Los Angeles Times

Sabrina

Friday December 15, 1995

     Though some of the choicest talent in Hollywood is involved, including stars Harrison Ford and Julia Ormond and director Sydney Pollack, "Sabrina" plays like a standard brand. A mild romantic comedy, undemanding and unobjectionable, it fits the definition of product, a film made not for love but because it was a package that could be sold.
     That scenario rings true because anyone who truly cared about the 1954 Billy Wilder "Sabrina" (starring Audrey Hepburn, Humphrey Bogart and William Holden) would see that even though it's not an unapproachable classic, a successful remake was unlikely. While most audiences viewing this "Sabrina" won't know about the original, the vague sense of disappointment they're likely to feel stems from how unsuited it is to being made over.
     Pollack and screenwriters Barbara Benedek and David Rayfiel stick reasonably close to what has come before, even reprising the "once upon a time on the North Shore of Long Island" voice-over opening that signals the fairy tale nature of the proceedings.
     Doing the talking is church mouse Sabrina Fairchild (Ormond), a dowdy chauffeur's daughter whose favorite pastime is spying on the elaborate parties given by her father's employers, the wealthy Larrabee clan. That includes mother Maude (Nancy Marchand), all-business elder son Linus (Ford) and his younger scamp of a brother David (Greg Kinnear).
     It's Mr. Wine, Women and Song that Sabrina has a special interest in. More delusional than Buzz Lightyear, she is completely obsessed with David, a man who barely acknowledges her existence and considers life out of his sight to be "a hopeless abyss of misery and despair."
     It's thoughts like that that cause her wise father (John Wood) to ship Sabrina off to Paris for awhile. When she returns, loaded down with smashing clothes and continental savoir-faire, she finds that David, though engaged to wealthy heiress and doctor Elizabeth Tyson (Lauren Holly), is still too much of a rascal not to want to chase her around the backyard.
     Irked by this new turn of affairs is stuffy Linus, who planned to use David's marriage to Elizabeth to make oodles of money for the family. Described as "the world's only living heart donor," Linus coldheartedly decides he is going to romance Sabrina to distract her from David. At least, that's the plan.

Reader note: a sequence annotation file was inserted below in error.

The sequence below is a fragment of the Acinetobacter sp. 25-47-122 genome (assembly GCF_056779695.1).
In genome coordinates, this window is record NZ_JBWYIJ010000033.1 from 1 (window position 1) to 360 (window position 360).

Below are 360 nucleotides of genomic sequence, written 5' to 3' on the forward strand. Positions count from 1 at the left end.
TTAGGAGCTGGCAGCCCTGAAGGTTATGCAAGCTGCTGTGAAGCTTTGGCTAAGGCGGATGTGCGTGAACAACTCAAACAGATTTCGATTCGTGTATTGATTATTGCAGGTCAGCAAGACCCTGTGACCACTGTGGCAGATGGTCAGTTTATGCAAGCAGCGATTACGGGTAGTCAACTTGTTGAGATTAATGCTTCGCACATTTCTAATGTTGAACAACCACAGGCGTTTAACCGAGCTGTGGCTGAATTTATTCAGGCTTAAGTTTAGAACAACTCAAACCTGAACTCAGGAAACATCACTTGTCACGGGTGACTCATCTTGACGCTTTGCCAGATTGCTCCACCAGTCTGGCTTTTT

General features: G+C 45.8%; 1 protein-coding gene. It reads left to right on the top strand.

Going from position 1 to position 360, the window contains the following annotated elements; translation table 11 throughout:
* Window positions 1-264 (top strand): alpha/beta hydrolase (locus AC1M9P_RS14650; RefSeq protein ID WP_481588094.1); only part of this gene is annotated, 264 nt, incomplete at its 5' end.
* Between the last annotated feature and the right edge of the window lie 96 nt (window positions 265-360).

Though it has its amusing moments and some good comic turns from Dana Ivey as a starchy secretary and Miriam Colon as an emotional maid, "Sabrina" finds it difficult to attain a semblance of life. For a variety of reasons, the film's dynamic is simply not believable this time around.
     One problem is that many of "Sabrina's" underpinnings feel dated. The original's emphasis on the horror of a chauffeur's daughter romancing a wealthy man's son has wisely been dispensed with, but still the whole notion of madcap playboys and gaga servant girls feels a trifle stale.
     A more insurmountable difficulty is in the casting. For whatever success the original "Sabrina" had came from a particular chemistry between actors that would be almost impossible to duplicate today.
     Audrey Hepburn was able, as no current actress would be, to look girlish one moment and devastating the next. To compensate, the filmmakers have had to load up Ormond early on with clunky glasses and so much unconvincing dowdy clothing that she looks as if she were dressed up for Halloween as one of the Beverly Hillbillies.
     That situation is made worse by an understandable kind of miscasting in the male roles. In the original, Humphrey Bogart looked so dour and unhappy (he knew he was not the first choice for the role) and William Holden is so much of a hunk that Sabrina's fascination with the younger brother is perfectly understandable.
     In the new "Sabrina," Kinnear is too much of a pipsqueak to be convincing as the mad Lothario every woman falls in love with. And even with glasses, a homburg and a worried look, Ford's Linus is so much handsomer than Kinnear's David that it seems only a matter of time until Ormond's Sabrina notices. And with that critical dynamic and others gone, "Sabrina" proves too flimsy of a reed to be successfully replanted.


Sabrina, 1995. PG, for some mild language. A Mirage/Scott Rudin/Sandollar production, in association with Constellation Films, released by Paramount Pictures. Director Sydney Pollack. Producers Scott Rudin and Sydney Pollack. Executive producers Ronald Schwary, Lindsay Doran. Screenplay Barbara Benedek & David Rayfiel, based on the film written by Billy Wilder and Samuel Taylor and Ernest Lehman. Cinematographer Giuseppe Rotunno. Editor Frederic Steinkamp. Costumes Ann Roth. Music John Williams. Production design Brian Morris. Art director John Kasarda. Set decorators George DeTitta Jr., Amy Marshall. Running time: 2 hours, 7 minutes. Harrison Ford as Linus Larrabee. Julia Ormond as Sabrina Fairchild. Greg Kinnear as David Larrabee. Nancy Marchand as Maude Larrabee. John Wood as Fairchild. Richard Crenna as Patrick Tyson. Angie Dickinson as Ingrid Tyson. Lauren Holly as Elizabeth Tyson.

Copyright © 2015, Los Angeles Times
Comments
Loading
75°